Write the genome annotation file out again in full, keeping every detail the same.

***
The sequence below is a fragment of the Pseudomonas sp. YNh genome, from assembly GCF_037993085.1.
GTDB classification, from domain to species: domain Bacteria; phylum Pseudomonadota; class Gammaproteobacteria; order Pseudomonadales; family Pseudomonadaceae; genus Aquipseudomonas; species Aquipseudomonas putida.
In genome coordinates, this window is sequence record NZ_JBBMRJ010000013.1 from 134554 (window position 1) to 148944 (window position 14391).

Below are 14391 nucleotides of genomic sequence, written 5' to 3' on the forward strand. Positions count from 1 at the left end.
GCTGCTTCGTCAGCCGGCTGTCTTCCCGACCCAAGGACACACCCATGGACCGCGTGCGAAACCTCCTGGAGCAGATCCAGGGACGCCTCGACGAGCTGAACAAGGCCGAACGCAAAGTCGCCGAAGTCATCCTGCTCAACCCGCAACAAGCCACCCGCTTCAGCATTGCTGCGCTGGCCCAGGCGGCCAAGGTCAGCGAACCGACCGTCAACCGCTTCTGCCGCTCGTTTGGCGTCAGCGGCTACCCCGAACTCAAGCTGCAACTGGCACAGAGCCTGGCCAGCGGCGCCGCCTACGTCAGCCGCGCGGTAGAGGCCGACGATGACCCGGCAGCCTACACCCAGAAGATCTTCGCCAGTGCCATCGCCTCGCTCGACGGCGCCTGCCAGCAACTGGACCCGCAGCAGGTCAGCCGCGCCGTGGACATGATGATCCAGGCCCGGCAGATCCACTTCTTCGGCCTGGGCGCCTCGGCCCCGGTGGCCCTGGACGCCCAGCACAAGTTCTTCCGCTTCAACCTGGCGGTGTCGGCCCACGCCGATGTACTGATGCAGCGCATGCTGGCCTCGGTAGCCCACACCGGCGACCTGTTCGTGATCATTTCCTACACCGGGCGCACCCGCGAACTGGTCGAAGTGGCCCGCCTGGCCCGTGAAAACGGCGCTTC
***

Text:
The sequence below is a fragment of the Pseudomonas sp. YNh genome, from assembly GCF_037993085.1.
GTDB classification, from domain to species: domain Bacteria; phylum Pseudomonadota; class Gammaproteobacteria; order Pseudomonadales; family Pseudomonadaceae; genus Aquipseudomonas; species Aquipseudomonas putida.
In genome coordinates, this window is sequence record NZ_JBBMRJ010000013.1 from 134554 (window position 1) to 148944 (window position 14391).

Below are 14391 nucleotides of genomic sequence, written 5' to 3' on the forward strand. Positions count from 1 at the left end.
GCTGCTTCGTCAGCCGGCTGTCTTCCCGACCCAAGGACACACCCATGGACCGCGTGCGAAACCTCCTGGAGCAGATCCAGGGACGCCTCGACGAGCTGAACAAGGCCGAACGCAAAGTCGCCGAAGTCATCCTGCTCAACCCGCAACAAGCCACCCGCTTCAGCATTGCTGCGCTGGCCCAGGCGGCCAAGGTCAGCGAACCGACCGTCAACCGCTTCTGCCGCTCGTTTGGCGTCAGCGGCTACCCCGAACTCAAGCTGCAACTGGCACAGAGCCTGGCCAGCGGCGCCGCCTACGTCAGCCGCGCGGTAGAGGCCGACGATGACCCGGCAGCCTACACCCAGAAGATCTTCGCCAGTGCCATCGCCTCGCTCGACGGCGCCTGCCAGCAACTGGACCCGCAGCAGGTCAGCCGCGCCGTGGACATGATGATCCAGGCCCGGCAGATCCACTTCTTCGGCCTGGGCGCCTCGGCCCCGGTGGCCCTGGACGCCCAGCACAAGTTCTTCCGCTTCAACCTGGCGGTGTCGGCCCACGCCGATGTACTGATGCAGCGCATGCTGGCCTCGGTAGCCCACACCGGCGACCTGTTCGTGATCATTTCCTACACCGGGCGCACCCGCGAACTGGTCGAAGTGGCCCGCCTGGCCCGTGAAAACGGCGCTTC